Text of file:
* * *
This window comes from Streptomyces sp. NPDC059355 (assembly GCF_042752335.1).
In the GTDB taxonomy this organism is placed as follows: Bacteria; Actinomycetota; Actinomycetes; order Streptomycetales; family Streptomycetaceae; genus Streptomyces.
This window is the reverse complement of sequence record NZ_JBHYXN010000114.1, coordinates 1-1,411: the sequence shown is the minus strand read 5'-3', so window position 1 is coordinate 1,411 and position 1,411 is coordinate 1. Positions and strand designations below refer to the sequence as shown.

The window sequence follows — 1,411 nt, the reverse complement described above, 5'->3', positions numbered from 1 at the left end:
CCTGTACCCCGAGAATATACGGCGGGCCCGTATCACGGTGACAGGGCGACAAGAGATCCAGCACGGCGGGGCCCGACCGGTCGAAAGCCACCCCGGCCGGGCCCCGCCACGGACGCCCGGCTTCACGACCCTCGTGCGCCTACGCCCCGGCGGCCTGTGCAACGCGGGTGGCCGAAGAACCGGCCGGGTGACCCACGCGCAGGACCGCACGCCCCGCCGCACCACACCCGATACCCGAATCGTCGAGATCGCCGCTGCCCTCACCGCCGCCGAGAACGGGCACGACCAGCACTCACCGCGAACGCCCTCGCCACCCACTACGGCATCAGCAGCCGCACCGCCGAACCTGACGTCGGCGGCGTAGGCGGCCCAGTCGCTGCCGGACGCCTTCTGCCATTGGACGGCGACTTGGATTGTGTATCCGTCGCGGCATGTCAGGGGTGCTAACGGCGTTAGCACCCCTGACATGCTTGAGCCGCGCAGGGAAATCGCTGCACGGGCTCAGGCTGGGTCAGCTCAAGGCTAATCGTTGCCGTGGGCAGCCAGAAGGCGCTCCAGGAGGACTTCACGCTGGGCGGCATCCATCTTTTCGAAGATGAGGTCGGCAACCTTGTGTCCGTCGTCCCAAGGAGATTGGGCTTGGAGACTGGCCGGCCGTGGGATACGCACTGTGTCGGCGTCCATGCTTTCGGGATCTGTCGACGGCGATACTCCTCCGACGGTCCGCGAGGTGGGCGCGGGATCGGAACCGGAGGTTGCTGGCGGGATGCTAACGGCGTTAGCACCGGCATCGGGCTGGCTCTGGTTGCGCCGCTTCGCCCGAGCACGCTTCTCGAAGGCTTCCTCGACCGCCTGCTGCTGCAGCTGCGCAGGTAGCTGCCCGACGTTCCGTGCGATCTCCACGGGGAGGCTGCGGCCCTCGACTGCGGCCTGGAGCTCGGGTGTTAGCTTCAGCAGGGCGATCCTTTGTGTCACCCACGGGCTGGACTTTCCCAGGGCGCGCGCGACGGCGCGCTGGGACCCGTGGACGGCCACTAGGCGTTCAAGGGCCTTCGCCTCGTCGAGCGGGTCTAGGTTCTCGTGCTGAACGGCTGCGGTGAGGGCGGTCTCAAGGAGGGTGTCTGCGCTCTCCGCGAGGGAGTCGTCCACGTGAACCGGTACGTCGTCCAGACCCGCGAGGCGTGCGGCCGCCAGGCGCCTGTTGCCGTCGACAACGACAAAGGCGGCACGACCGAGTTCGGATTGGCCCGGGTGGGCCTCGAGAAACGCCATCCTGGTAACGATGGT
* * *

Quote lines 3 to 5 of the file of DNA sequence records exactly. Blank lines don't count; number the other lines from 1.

This window is the reverse complement of sequence record NZ_JBHYXN010000114.1, coordinates 1-1,411: the sequence shown is the minus strand read 5'-3', so window position 1 is coordinate 1,411 and position 1,411 is coordinate 1. Positions and strand designations below refer to the sequence as shown.

The window sequence follows — 1,411 nt, the reverse complement described above, 5'->3', positions numbered from 1 at the left end:
CCTGTACCCCGAGAATATACGGCGGGCCCGTATCACGGTGACAGGGCGACAAGAGATCCAGCACGGCGGGGCCCGACCGGTCGAAAGCCACCCCGGCCGGGCCCCGCCACGGACGCCCGGCTTCACGACCCTCGTGCGCCTACGCCCCGGCGGCCTGTGCAACGCGGGTGGCCGAAGAACCGGCCGGGTGACCCACGCGCAGGACCGCACGCCCCGCCGCACCACACCCGATACCCGAATCGTCGAGATCGCCGCTGCCCTCACCGCCGCCGAGAACGGGCACGACCAGCACTCACCGCGAACGCCCTCGCCACCCACTACGGCATCAGCAGCCGCACCGCCGAACCTGACGTCGGCGGCGTAGGCGGCCCAGTCGCTGCCGGACGCCTTCTGCCATTGGACGGCGACTTGGATTGTGTATCCGTCGCGGCATGTCAGGGGTGCTAACGGCGTTAGCACCCCTGACATGCTTGAGCCGCGCAGGGAAATCGCTGCACGGGCTCAGGCTGGGTCAGCTCAAGGCTAATCGTTGCCGTGGGCAGCCAGAAGGCGCTCCAGGAGGACTTCACGCTGGGCGGCATCCATCTTTTCGAAGATGAGGTCGGCAACCTTGTGTCCGTCGTCCCAAGGAGATTGGGCTTGGAGACTGGCCGGCCGTGGGATACGCACTGTGTCGGCGTCCATGCTTTCGGGATCTGTCGACGGCGATACTCCTCCGACGGTCCGCGAGGTGGGCGCGGGATCGGAACCGGAGGTTGCTGGCGGGATGCTAACGGCGTTAGCACCGGCATCGGGCTGGCTCTGGTTGCGCCGCTTCGCCCGAGCACGCTTCTCGAAGGCTTCCTCGACCGCCTGCTGCTGCAGCTGCGCAGGTAGCTGCCCGACGTTCCGTGCGATCTCCACGGGGAGGCTGCGGCCCTCGACTGCGGCCTGGAGCTCGGGTGTTAGCTTCAGCAGGGCGATCCTTTGTGTCACCCACGGGCTGGACTTTCCCAGGGCGCGCGCGACGGCGCGCTGGGACCCGTGGACGGCCACTAGGCGTTCAAGGGCCTTCGCCTCGTCGAGCGGGTCTAGGTTCTCGTGCTGAACGGCTGCGGTGAGGGCGGTCTCAAGGAGGGTGTCTGCGCTCTCCGCGAGGGAGTCGTCCACGTGAACCGGTACGTCGTCCAGACCCGCGAGGCGTGCGGCCGCCAGGCGCCTGTTGCCGTCGACAACGACAAAGGCGGCACGACCGAGTTCGGATTGGCCCGGGTGGGCCTCGAGAAACGCCATCCTGGTAACGATGGT